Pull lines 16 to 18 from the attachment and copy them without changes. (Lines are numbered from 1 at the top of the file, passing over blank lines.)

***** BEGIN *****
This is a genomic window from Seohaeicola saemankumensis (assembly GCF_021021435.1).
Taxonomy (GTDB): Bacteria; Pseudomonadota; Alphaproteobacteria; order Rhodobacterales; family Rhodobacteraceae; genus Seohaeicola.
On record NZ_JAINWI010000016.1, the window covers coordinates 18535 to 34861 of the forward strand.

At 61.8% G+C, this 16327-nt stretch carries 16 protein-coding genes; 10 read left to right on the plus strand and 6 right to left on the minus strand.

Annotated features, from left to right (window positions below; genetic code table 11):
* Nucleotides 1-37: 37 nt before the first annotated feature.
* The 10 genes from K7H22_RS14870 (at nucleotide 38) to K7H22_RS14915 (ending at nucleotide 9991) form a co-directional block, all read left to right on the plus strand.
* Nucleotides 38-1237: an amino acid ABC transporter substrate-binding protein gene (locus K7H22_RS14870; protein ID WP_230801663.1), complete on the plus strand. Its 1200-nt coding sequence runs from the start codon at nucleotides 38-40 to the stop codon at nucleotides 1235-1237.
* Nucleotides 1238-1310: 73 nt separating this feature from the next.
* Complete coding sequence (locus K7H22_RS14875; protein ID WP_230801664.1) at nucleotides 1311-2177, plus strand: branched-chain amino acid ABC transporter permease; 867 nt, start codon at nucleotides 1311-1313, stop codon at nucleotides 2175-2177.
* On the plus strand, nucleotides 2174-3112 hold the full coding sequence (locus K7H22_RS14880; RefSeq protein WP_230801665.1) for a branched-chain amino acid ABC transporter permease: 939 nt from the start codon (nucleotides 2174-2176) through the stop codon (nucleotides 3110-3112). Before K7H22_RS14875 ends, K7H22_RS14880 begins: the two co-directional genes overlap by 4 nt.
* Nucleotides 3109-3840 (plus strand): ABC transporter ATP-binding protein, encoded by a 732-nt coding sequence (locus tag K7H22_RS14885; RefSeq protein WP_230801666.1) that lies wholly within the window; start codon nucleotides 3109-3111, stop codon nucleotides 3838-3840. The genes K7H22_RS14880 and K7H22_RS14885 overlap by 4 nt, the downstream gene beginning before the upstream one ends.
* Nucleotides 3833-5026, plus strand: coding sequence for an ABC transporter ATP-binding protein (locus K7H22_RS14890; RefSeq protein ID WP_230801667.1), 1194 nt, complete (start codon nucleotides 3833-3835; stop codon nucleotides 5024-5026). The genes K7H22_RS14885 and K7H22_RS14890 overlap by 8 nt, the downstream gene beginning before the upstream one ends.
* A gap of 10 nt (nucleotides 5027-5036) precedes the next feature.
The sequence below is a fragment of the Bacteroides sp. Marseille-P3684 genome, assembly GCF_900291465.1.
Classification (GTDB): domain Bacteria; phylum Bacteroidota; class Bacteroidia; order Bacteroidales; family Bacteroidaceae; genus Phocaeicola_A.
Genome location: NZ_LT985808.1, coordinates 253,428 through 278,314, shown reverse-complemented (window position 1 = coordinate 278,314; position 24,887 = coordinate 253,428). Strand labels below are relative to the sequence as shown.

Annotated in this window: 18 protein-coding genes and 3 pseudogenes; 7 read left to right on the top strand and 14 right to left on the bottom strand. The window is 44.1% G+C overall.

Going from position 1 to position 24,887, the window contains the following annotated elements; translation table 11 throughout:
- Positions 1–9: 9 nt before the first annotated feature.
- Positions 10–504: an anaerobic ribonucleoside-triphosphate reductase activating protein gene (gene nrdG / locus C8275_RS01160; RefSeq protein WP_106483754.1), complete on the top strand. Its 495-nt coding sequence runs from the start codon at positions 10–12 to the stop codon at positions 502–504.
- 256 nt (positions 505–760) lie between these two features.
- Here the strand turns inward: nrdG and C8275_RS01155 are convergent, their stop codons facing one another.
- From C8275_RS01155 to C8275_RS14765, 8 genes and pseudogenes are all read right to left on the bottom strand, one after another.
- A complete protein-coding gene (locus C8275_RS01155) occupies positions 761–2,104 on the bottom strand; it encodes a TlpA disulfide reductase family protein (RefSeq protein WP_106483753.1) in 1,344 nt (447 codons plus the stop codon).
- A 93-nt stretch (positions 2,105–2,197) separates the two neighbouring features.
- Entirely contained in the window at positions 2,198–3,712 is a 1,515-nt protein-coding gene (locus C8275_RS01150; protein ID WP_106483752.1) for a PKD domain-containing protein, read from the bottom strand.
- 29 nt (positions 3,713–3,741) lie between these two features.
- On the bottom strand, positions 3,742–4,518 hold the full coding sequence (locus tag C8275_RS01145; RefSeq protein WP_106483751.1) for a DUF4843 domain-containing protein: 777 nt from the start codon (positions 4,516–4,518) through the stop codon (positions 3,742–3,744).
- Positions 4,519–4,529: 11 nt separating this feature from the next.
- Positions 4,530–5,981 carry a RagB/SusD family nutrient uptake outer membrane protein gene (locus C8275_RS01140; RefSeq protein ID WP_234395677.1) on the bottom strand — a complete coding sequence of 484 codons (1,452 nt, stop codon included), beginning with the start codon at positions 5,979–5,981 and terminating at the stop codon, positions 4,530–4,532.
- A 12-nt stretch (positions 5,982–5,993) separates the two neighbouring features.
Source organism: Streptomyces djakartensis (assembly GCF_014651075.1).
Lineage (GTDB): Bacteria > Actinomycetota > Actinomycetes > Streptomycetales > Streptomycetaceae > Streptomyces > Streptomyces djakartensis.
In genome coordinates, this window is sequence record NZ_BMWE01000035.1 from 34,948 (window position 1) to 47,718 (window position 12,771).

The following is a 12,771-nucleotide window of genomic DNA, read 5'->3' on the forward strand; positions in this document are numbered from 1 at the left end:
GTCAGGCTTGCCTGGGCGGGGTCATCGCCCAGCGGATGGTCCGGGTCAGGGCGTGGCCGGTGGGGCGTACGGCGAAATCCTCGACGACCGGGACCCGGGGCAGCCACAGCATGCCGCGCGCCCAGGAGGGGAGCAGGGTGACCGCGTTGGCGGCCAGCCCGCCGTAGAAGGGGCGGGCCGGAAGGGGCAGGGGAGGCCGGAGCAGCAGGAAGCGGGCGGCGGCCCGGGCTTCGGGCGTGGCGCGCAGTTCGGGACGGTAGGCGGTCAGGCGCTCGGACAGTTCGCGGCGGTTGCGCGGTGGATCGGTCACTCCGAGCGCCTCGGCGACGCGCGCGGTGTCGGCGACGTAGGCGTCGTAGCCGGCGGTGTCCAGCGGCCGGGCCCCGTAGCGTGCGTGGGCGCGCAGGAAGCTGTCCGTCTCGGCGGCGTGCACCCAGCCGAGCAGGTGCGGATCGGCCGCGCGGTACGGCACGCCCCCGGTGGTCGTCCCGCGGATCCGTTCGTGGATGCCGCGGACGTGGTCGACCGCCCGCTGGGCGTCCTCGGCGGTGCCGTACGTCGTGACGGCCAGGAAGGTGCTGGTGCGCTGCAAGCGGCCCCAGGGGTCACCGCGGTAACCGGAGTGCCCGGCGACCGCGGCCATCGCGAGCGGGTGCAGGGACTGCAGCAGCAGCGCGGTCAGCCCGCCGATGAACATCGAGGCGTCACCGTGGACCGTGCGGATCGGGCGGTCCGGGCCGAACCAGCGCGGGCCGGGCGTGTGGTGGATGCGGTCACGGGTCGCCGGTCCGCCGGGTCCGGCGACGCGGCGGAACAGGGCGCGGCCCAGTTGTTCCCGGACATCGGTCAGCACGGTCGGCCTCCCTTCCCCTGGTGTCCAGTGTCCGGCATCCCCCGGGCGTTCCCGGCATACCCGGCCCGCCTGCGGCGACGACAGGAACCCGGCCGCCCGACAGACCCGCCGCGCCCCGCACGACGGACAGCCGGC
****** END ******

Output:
Classification (GTDB): domain Bacteria; phylum Bacteroidota; class Bacteroidia; order Bacteroidales; family Bacteroidaceae; genus Phocaeicola_A.
Genome location: NZ_LT985808.1, coordinates 253,428 through 278,314, shown reverse-complemented (window position 1 = coordinate 278,314; position 24,887 = coordinate 253,428). Strand labels below are relative to the sequence as shown.

Annotated in this window: 18 protein-coding genes and 3 pseudogenes; 7 read left to right on the top strand and 14 right to left on the bottom strand. The window is 44.1% G+C overall.